This also means that a combination of the two edge cases described above can occur:
In this case, there are only four elements in the system: A, B, C, and D. One element (A) exists only as a major, one element (C) exists only as a minor, and two elements (B and D) exist as both major and minor. The final result set for a reader would be the three elements SR1(AM), SR2(BM), and SR3(DM) while the results for an author would be the four elements SR1(AM), SU1(Bm), SU2(Cm), and SR3(DM). Accordingly, it can be appreciated that many different combinations can exist.
Once elements have been found in the intermediate result sets (404 and 406) that allow access to the current user, the actual user rights criteria is processed against the user documents, the correct documents then need to be chosen (based on the sorting method being used) and merged into the final results set.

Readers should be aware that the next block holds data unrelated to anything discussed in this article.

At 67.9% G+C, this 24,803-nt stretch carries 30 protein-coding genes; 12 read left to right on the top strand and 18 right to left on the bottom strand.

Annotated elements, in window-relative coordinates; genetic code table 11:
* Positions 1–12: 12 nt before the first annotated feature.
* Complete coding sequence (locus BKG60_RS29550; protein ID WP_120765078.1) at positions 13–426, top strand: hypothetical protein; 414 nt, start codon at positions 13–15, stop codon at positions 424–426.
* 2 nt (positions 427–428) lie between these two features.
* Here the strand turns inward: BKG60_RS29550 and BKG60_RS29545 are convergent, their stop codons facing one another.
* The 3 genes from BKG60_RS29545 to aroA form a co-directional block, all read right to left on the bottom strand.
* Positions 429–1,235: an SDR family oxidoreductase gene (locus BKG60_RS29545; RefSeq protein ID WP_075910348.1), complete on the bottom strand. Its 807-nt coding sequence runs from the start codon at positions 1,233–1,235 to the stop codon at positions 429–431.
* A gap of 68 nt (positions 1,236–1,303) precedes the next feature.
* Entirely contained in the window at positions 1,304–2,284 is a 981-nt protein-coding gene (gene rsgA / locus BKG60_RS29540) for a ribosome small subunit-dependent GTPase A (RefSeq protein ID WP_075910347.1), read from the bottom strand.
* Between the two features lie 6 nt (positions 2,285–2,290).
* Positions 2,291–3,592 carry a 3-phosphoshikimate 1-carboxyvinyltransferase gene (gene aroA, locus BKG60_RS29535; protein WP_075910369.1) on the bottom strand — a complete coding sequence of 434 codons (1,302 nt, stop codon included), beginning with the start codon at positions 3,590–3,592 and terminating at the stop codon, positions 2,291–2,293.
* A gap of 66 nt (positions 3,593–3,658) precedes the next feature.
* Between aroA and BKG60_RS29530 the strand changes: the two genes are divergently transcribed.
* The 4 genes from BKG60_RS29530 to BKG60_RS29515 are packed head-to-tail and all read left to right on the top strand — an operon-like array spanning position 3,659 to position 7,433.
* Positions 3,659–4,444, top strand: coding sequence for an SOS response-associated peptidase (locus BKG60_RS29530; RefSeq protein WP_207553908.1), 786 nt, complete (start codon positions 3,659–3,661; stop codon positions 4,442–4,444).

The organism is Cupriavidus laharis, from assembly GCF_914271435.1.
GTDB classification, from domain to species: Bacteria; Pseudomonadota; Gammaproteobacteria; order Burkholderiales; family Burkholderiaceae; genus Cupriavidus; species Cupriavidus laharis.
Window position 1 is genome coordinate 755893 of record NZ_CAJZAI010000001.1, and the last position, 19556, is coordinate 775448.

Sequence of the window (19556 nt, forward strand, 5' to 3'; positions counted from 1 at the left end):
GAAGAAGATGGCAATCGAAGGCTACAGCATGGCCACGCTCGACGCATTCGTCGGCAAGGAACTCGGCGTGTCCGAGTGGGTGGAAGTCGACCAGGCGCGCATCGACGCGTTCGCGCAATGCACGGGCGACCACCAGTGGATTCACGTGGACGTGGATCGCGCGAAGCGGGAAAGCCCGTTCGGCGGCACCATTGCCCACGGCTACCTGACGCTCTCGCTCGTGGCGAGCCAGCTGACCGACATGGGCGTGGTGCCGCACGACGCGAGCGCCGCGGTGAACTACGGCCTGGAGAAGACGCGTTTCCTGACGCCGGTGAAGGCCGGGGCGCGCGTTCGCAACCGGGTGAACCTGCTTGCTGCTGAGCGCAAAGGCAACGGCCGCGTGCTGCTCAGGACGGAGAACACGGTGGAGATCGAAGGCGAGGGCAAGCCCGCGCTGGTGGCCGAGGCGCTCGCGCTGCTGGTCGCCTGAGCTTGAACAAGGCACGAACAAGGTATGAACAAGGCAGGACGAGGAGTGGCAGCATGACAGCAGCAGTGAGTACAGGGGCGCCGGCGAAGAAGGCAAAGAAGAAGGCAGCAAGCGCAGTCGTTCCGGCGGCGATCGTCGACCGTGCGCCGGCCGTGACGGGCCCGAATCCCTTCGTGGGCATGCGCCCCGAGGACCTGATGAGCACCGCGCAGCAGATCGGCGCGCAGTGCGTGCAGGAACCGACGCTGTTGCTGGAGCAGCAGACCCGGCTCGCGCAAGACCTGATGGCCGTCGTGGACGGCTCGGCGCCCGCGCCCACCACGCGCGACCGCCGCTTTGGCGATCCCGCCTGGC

The sorting process can take into consideration attributes associated with the documents (or data). For example, the data type can be utilized. If text, the locale of the data can be used in the sorting process. Additionally, the time the query was conducted, when the data was last modified and a predefined number of documents to be presented can be used to refine the sorting process. Alternatively, the relevant locale can be associated with a property, condition, etc., that is not tied to the data; for example, with respect to locale preferences of the current user. More generally, other sorting criteria (or trimming criteria) can be employed that are not strictly related to properties of the documents.